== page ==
Ten years ago, three rivers rose out of their banks
As I began my trip south from
Cruising south on I-35, I noticed another stream,
this one made of memories, was also starting to swell. During the four-hour drive, I snuck glances
at the black-and-white photos of my high school yearbook, recalling specific
stories about classmates I might be seeing that weekend. By the time I pulled into
As I started to drive around town, I discovered that
the flooding damage was much more severe than I had anticipated. Squaw Creek and South Skunk River normally
flow together south of the city, each river keeping within its banks and then
peacefully joining up and heading on to the Mississippi and eventually the Gulf
of Mexico. During the flood, however,
both rivers rose out of their banks, merging further upstream and creating a
lake that engulfed many low-lying sections of
My hotel on
I should have realized then that rivers, whether of water or memories, can't always be controlled.
Walking into the high school that evening, I was glad that the floodwaters had forced us back to the school gymnasium. The gym was one of the most important places in the school. It was here that the whole student body gathered for assemblies and pep rallies, where school unity and deep divisions were revealed.
It was here that the basketball team had compiled a 27-1 record my senior year, winning the State High School Championship and providing a focal point for school pride. With our school motto, “Ames Hi Aims High,” we had been proud of our academic, artistic, and athletic accomplishments, and we had graduated with expectations that we could make a difference in the world.
But it was also here in the gym that anti-war tensions dividing our country were revealed, as some students wore black armbands and sat with bowed heads or raised fists during the pledge of allegiance. The early 70's were confusing years to be a teenager. There were few clear answers to so many questions—questions about everything from national issues like the Viet Nam War, Civil Rights, and the Sexual Revolution to individual dilemmas involving dating, drinking, and homework.
As I walked around the gym that evening greeting old friends, some undercurrents of feeling began to tug at me, and my emotional levees started to weaken. It was as if a floodgate had been released, and feelings that had been carefully dammed up for years and years were sweeping over me.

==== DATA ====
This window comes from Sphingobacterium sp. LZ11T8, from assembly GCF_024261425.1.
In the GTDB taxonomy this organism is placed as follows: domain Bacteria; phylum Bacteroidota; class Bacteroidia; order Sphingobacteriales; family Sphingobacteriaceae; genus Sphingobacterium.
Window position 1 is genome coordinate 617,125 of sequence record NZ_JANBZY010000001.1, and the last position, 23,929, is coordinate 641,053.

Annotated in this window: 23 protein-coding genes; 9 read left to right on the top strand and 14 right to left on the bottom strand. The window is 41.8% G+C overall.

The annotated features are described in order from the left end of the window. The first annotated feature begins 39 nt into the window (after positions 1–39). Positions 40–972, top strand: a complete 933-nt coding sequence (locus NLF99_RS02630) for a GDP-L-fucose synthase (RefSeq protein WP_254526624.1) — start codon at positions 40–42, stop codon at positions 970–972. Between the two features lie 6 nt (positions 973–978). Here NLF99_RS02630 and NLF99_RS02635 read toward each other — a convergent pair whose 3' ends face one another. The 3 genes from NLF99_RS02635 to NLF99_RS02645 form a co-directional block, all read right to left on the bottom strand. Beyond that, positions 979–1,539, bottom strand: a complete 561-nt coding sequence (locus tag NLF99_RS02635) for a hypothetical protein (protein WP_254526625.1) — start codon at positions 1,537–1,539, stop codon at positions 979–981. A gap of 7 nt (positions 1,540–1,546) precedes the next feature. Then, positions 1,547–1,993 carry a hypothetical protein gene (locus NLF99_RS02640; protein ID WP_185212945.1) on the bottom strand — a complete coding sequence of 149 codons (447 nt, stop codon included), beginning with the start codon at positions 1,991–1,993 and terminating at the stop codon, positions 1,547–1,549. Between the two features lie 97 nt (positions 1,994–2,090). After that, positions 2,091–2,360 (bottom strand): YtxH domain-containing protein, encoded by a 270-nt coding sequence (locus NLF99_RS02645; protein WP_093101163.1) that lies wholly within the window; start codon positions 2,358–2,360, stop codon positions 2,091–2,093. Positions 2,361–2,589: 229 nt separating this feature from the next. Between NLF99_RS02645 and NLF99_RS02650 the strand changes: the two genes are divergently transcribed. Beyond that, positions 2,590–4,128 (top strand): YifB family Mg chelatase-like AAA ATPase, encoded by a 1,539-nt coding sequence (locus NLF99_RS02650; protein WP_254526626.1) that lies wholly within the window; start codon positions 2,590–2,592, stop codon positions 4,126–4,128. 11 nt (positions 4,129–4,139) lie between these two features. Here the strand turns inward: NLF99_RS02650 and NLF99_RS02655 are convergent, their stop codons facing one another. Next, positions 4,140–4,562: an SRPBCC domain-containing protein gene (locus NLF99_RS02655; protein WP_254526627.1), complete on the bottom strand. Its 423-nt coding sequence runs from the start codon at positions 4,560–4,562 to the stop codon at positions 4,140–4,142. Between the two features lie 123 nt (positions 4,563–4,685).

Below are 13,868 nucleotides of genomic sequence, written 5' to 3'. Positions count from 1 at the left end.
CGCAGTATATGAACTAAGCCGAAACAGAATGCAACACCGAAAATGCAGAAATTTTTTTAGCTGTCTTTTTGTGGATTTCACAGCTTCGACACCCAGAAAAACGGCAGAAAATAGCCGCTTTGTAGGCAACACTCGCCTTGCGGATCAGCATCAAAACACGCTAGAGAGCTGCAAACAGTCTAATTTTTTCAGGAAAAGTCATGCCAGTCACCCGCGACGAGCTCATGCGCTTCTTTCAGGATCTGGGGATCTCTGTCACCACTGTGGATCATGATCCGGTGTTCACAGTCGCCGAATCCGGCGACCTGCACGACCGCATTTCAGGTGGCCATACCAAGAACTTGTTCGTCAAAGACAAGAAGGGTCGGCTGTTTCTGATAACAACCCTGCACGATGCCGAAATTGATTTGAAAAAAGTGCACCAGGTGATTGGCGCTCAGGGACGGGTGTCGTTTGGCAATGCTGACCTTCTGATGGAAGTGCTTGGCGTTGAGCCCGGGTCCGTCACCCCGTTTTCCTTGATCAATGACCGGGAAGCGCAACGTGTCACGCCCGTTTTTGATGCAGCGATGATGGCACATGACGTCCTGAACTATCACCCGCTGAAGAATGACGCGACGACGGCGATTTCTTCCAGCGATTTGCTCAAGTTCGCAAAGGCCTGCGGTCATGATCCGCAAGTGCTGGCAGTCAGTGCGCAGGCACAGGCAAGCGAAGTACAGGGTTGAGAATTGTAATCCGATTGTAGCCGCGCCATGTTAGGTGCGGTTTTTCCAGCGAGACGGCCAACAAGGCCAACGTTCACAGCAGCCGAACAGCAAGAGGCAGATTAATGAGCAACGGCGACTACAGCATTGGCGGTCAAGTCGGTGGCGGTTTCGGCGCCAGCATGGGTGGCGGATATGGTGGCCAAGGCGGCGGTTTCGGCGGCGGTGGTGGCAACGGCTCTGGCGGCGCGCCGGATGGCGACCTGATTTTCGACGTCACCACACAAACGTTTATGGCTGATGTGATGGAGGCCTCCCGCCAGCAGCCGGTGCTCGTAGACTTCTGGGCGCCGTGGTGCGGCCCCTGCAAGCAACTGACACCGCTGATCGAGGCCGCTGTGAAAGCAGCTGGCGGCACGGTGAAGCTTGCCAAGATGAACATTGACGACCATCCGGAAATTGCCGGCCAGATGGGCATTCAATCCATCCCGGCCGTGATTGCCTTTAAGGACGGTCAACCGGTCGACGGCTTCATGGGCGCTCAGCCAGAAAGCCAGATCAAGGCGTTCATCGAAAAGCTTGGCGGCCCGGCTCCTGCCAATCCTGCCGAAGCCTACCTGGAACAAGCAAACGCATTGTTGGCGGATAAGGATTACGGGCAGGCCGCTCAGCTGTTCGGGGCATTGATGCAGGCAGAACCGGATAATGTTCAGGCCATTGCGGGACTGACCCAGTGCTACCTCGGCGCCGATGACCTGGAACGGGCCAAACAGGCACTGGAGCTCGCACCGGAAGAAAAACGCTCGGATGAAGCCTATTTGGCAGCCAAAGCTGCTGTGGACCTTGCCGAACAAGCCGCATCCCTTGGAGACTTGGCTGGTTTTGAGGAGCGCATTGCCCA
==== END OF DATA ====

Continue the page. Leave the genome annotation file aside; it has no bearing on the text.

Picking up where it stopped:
The first wave of emotion was one of sadness as I realized that I would only have time to talk in any meaningful way with just a few people in such a large crowd. I regretted that I hadn't kept in better contact with my high school friends. I was surprised at the strength of this feeling, that I felt this strongly about this group of people, about this place.
The next wave of feeling was just as surprising but not as benign. During the after-dinner program, pictures from high school were flashed on the screen during a video. As the pictures and memories mounted, I felt smaller and lonelier. I had forgotten about those feelings from adolescence, the painful ones about fitting in and trying to find myself. While growing up, I had wanted to be just like everyone else. At the same time, I had also wanted to be different from everyone else. A residue of conflict and pain was apparently still there, just under the surface, suggesting that I was still struggling with this basic human quandary. Would I ever grow up?
The third, and most powerful, surge of emotion hit me when I saw several good friends I hadn’t talked to in more than 15 years. As we had all moved around the country, started careers and families, and made new friends in our new lives, we had built up walls between us and lost contact with each other. It wasn't deliberate; it was just a consequence of our busy lives.
But this night, as we met in the gym, we talked, we laughed, and we remembered. And the bonds of friendship were instantly restored. It was as if we were rivers that had risen out of their banks and merged. During those few hours at the reunion, these little floods of reconnection were happening all over the gym. As the conversations and laughter got louder and more animated, a huge interconnected network of streams and rivers was being revealed. We were all part of a collective river basin, the Ames High Class of '73.
This weekend, it’s our 30th reunion. In the ten years since the last reunion, I’ve
lost touch again with some of those friends.
I’ve retreated into my comfortable stream bed. But already, as I look ahead to the reunion,
I’ve pulled my dusty yearbook off the bookshelf and started glancing though
it. With anticipation and apprehension,
I can feel the memories beginning to rise once again. Look out,
# # #
Randy Wedin is a science writer, father of four
sons, and resident of Wayzata,
joining his classmates from the